Reporting climate injustice — and the challenges in making it engaging

Aditi Rajagopal is an environment reporter at Deutsche Welle Planet A that is passionate about telling stories on climate justice. In an interview with Karthik Muthuswamy, Aditi explains the challenges in creating the stories.

Deutsche Welle, Germany’s international broadcaster, launched the YouTube channel Planet A to answer environmental, conservation, and climate change questions. Planet A looks at “problems from a global perspective and tackles the issues that affect every one of us.” Behind the YouTube channel is an international team of journalists based in Berlin. Their explainer videos explain how the system needs to change — and what each of us can do.

In her latest video, Aditi travelled to Banglore — where she is from — to understand how it became the world’s worst city in traffic from being the “garden city” of India. In 2022, India is home to 22 of the 30 most polluted cities in the world, primarily driven by emissions from transportation.

Regarding the inspiration for the story, she said:

“When I‘m in Banglore, I think of traffic. I tried to think about the implications of my stress due to traffic. Then I realised that the impact [of unsustainable transportation on people and environment] is far bigger than the stress.”

Aditi grew up in Bangalore, a fast-growing city comparable to London in size and population and is widely regarded as the Silicon Valley of India. Bangalore has seen a significant rise in traffic with the rising number of cars. Experiencing this every time when Aditi is in Banglore, she set out to tell a story about how a developing country like India is struggling with traffic and pollution.

“In this story, I wanted to show how the aspirations conflict with the sustainable development goals in developing countries.”

While most people don’t own a car in India, a survey showed that 80% of the people would like to own one. The aspiration of a large population to own a car conflicts with the sustainable goal of the country to reduce emissions from vehicles.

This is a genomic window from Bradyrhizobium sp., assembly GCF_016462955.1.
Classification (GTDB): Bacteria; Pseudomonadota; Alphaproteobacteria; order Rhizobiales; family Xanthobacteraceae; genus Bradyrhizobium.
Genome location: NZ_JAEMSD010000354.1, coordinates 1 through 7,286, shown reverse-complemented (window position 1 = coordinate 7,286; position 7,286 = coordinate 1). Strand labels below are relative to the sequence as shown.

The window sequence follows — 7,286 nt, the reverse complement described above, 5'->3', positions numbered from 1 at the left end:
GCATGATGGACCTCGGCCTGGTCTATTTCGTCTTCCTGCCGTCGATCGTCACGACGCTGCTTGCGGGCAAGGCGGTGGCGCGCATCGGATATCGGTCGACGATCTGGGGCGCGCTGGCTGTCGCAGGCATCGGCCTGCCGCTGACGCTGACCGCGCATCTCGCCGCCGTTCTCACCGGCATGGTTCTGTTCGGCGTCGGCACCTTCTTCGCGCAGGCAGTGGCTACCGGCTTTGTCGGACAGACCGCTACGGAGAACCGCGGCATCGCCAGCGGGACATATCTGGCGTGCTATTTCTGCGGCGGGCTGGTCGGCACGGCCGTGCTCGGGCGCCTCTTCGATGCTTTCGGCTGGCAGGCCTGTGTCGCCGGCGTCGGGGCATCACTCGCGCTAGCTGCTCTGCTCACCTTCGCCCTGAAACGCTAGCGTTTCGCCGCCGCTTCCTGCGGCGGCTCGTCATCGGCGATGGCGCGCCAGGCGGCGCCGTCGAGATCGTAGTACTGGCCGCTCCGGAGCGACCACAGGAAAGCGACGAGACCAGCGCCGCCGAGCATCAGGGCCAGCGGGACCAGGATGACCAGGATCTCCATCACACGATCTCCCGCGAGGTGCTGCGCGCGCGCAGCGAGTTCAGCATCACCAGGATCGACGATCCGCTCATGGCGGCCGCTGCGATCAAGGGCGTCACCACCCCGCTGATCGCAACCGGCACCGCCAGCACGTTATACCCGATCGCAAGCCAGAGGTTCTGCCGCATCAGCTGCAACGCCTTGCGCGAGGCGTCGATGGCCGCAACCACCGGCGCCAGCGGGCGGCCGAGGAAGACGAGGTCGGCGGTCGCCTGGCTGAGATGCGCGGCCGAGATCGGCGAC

“Every story informs me as a reporter, and I learn something personally and professionally. With this one, I always knew that public transport was better. But I learned why and how it’s so much better. For people and the planet.”

In another story on coal mining in India, she takes us to the Indian coal belt. She meets up with the indigenous communities who are “arguably, facing the direst impact of our dirty coal habit”.

Through her experience as a wildlife researcher in organisations that worked for tribal communities and wildlife conservation, Aditi has developed a passion for telling stories about how the marginalised communities are affected by climate injustice.

Behind the scenes, Aditi faced the challenges of recording the video in “40 degrees of temperature”, crowded environments and intense conditions. She shot the video for this story in just three days.

Most journalists often work on tight deadlines. Before travelling to India, Aditi planned and prepared all the aspects of shooting this story. She had the interviews organised and permissions sorted out. However, she says “your plans can easily fall apart” in a place like India due to unexpected challenges. She stressed the importance of pre-production work which is often longer than the production work.

Aditi challenged herself to report on a story about tidal energy, a topic she believed was reserved for men. She had the belief that male reporters generally cover the topics of energy and engineering.

She “confronted her internal bias” and produced a story that elegantly explained: “why tidal technology is still so far behind other renewables”. The video generated more than two million views — the highest number of views the Planet A channel has ever had.

Aditi received “great feedback from the Youtube community”, which has encouraged her to make another story on the energy topic that she is currently working on.

Before working for Planet A, Aditi worked as a wildlife filmmaker for a couple of years for programs on Animal Planet, Discovery Channel, and an environmental series called Eco India.

Aditi was the first to be featured on Women of the Wild — India, an Instagram account created by a natural history film-maker Akanksha Sood Singh to showcase “the untold stories of women working for science and nature”.

Like Akanksha, Aditi was also frustrated with the lack of representation of women in Wildlife filmmaking. She hopes that more women will be recognised for their work.

“I now believe we need to engage with more people who may not be as aware, through dialogue, encouragement and empathy, rather than alienating or ‘hating on’ those who aren’t ‘on our side’. And we need to keep the pressure up against those who want to keep the status quo.

“It’s hard, because it may seem like there is very little money and support for environmentalists, especially in developing countries like ours [India], but we have never had as many opportunities as we do now to contribute to the cause in some way. Being a conservationist or by fund-raising, volunteering, or even just amplifying voices on and off social media — Every bit counts.”

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